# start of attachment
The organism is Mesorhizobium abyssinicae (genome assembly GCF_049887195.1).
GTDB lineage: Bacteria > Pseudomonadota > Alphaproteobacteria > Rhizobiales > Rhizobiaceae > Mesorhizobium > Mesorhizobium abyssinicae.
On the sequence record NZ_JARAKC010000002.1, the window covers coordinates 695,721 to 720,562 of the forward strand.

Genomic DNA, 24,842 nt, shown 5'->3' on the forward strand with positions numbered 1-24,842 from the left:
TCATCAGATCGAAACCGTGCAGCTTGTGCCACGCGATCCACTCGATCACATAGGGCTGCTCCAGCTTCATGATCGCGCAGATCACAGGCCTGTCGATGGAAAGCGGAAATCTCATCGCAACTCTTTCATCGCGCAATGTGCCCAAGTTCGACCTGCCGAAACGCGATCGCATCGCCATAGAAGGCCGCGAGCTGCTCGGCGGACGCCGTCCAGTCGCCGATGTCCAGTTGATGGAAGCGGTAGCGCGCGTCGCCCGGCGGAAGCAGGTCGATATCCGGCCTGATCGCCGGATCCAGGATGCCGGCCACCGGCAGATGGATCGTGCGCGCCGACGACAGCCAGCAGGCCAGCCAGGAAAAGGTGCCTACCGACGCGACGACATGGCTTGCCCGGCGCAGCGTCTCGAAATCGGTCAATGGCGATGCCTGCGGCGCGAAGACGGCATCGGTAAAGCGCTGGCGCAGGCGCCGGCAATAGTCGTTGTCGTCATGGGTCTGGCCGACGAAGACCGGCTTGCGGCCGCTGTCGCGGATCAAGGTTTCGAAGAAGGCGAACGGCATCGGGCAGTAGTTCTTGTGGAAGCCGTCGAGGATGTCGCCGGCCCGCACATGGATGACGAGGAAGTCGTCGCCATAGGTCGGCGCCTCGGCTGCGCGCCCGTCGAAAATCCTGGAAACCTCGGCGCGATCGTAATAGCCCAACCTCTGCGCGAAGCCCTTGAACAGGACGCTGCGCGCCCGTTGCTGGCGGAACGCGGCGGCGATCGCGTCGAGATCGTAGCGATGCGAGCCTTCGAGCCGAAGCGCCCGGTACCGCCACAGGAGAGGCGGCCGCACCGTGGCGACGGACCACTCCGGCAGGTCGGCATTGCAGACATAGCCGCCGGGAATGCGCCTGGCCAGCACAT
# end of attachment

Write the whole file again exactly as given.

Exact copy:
The organism is Mesorhizobium abyssinicae (genome assembly GCF_049887195.1).
GTDB lineage: Bacteria > Pseudomonadota > Alphaproteobacteria > Rhizobiales > Rhizobiaceae > Mesorhizobium > Mesorhizobium abyssinicae.
On the sequence record NZ_JARAKC010000002.1, the window covers coordinates 695,721 to 720,562 of the forward strand.

Genomic DNA, 24,842 nt, shown 5'->3' on the forward strand with positions numbered 1-24,842 from the left:
TCATCAGATCGAAACCGTGCAGCTTGTGCCACGCGATCCACTCGATCACATAGGGCTGCTCCAGCTTCATGATCGCGCAGATCACAGGCCTGTCGATGGAAAGCGGAAATCTCATCGCAACTCTTTCATCGCGCAATGTGCCCAAGTTCGACCTGCCGAAACGCGATCGCATCGCCATAGAAGGCCGCGAGCTGCTCGGCGGACGCCGTCCAGTCGCCGATGTCCAGTTGATGGAAGCGGTAGCGCGCGTCGCCCGGCGGAAGCAGGTCGATATCCGGCCTGATCGCCGGATCCAGGATGCCGGCCACCGGCAGATGGATCGTGCGCGCCGACGACAGCCAGCAGGCCAGCCAGGAAAAGGTGCCTACCGACGCGACGACATGGCTTGCCCGGCGCAGCGTCTCGAAATCGGTCAATGGCGATGCCTGCGGCGCGAAGACGGCATCGGTAAAGCGCTGGCGCAGGCGCCGGCAATAGTCGTTGTCGTCATGGGTCTGGCCGACGAAGACCGGCTTGCGGCCGCTGTCGCGGATCAAGGTTTCGAAGAAGGCGAACGGCATCGGGCAGTAGTTCTTGTGGAAGCCGTCGAGGATGTCGCCGGCCCGCACATGGATGACGAGGAAGTCGTCGCCATAGGTCGGCGCCTCGGCTGCGCGCCCGTCGAAAATCCTGGAAACCTCGGCGCGATCGTAATAGCCCAACCTCTGCGCGAAGCCCTTGAACAGGACGCTGCGCGCCCGTTGCTGGCGGAACGCGGCGGCGATCGCGTCGAGATCGTAGCGATGCGAGCCTTCGAGCCGAAGCGCCCGGTACCGCCACAGGAGAGGCGGCCGCACCGTGGCGACGGACCACTCCGGCAGGTCGGCATTGCAGACATAGCCGCCGGGAATGCGCCTGGCCAGCACAT